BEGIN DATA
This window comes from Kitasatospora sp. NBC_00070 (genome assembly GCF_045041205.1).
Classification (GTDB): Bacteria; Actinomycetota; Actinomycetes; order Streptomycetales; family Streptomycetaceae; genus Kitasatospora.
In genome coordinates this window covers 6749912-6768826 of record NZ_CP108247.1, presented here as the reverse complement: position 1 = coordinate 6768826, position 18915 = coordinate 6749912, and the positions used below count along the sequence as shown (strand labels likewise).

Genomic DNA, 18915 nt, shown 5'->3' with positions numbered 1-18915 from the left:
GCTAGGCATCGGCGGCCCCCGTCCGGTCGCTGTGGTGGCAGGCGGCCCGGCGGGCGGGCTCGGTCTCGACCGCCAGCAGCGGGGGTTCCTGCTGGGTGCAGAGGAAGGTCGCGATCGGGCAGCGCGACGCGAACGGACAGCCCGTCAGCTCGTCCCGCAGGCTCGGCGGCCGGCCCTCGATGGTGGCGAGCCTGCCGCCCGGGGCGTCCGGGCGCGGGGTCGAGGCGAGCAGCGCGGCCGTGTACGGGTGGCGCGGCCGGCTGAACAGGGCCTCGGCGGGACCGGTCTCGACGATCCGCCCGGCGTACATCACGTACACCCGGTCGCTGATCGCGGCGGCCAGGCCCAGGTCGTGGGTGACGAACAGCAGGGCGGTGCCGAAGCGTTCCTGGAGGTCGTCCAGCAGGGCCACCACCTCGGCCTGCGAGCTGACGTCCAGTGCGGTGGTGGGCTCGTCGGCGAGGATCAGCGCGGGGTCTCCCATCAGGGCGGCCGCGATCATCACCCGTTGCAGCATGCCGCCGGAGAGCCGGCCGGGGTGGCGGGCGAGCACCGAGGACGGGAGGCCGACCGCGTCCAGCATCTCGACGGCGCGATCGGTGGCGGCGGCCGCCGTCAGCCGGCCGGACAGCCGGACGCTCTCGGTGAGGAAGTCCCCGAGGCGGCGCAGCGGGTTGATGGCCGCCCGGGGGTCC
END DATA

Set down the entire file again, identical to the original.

This window comes from Kitasatospora sp. NBC_00070 (genome assembly GCF_045041205.1).
Classification (GTDB): Bacteria; Actinomycetota; Actinomycetes; order Streptomycetales; family Streptomycetaceae; genus Kitasatospora.
In genome coordinates this window covers 6749912-6768826 of record NZ_CP108247.1, presented here as the reverse complement: position 1 = coordinate 6768826, position 18915 = coordinate 6749912, and the positions used below count along the sequence as shown (strand labels likewise).

Genomic DNA, 18915 nt, shown 5'->3' with positions numbered 1-18915 from the left:
GCTAGGCATCGGCGGCCCCCGTCCGGTCGCTGTGGTGGCAGGCGGCCCGGCGGGCGGGCTCGGTCTCGACCGCCAGCAGCGGGGGTTCCTGCTGGGTGCAGAGGAAGGTCGCGATCGGGCAGCGCGACGCGAACGGACAGCCCGTCAGCTCGTCCCGCAGGCTCGGCGGCCGGCCCTCGATGGTGGCGAGCCTGCCGCCCGGGGCGTCCGGGCGCGGGGTCGAGGCGAGCAGCGCGGCCGTGTACGGGTGGCGCGGCCGGCTGAACAGGGCCTCGGCGGGACCGGTCTCGACGATCCGCCCGGCGTACATCACGTACACCCGGTCGCTGATCGCGGCGGCCAGGCCCAGGTCGTGGGTGACGAACAGCAGGGCGGTGCCGAAGCGTTCCTGGAGGTCGTCCAGCAGGGCCACCACCTCGGCCTGCGAGCTGACGTCCAGTGCGGTGGTGGGCTCGTCGGCGAGGATCAGCGCGGGGTCTCCCATCAGGGCGGCCGCGATCATCACCCGTTGCAGCATGCCGCCGGAGAGCCGGCCGGGGTGGCGGGCGAGCACCGAGGACGGGAGGCCGACCGCGTCCAGCATCTCGACGGCGCGATCGGTGGCGGCGGCCGCCGTCAGCCGGCCGGACAGCCGGACGCTCTCGGTGAGGAAGTCCCCGAGGCGGCGCAGCGGGTTGATGGCCGCCCGGGGGTCC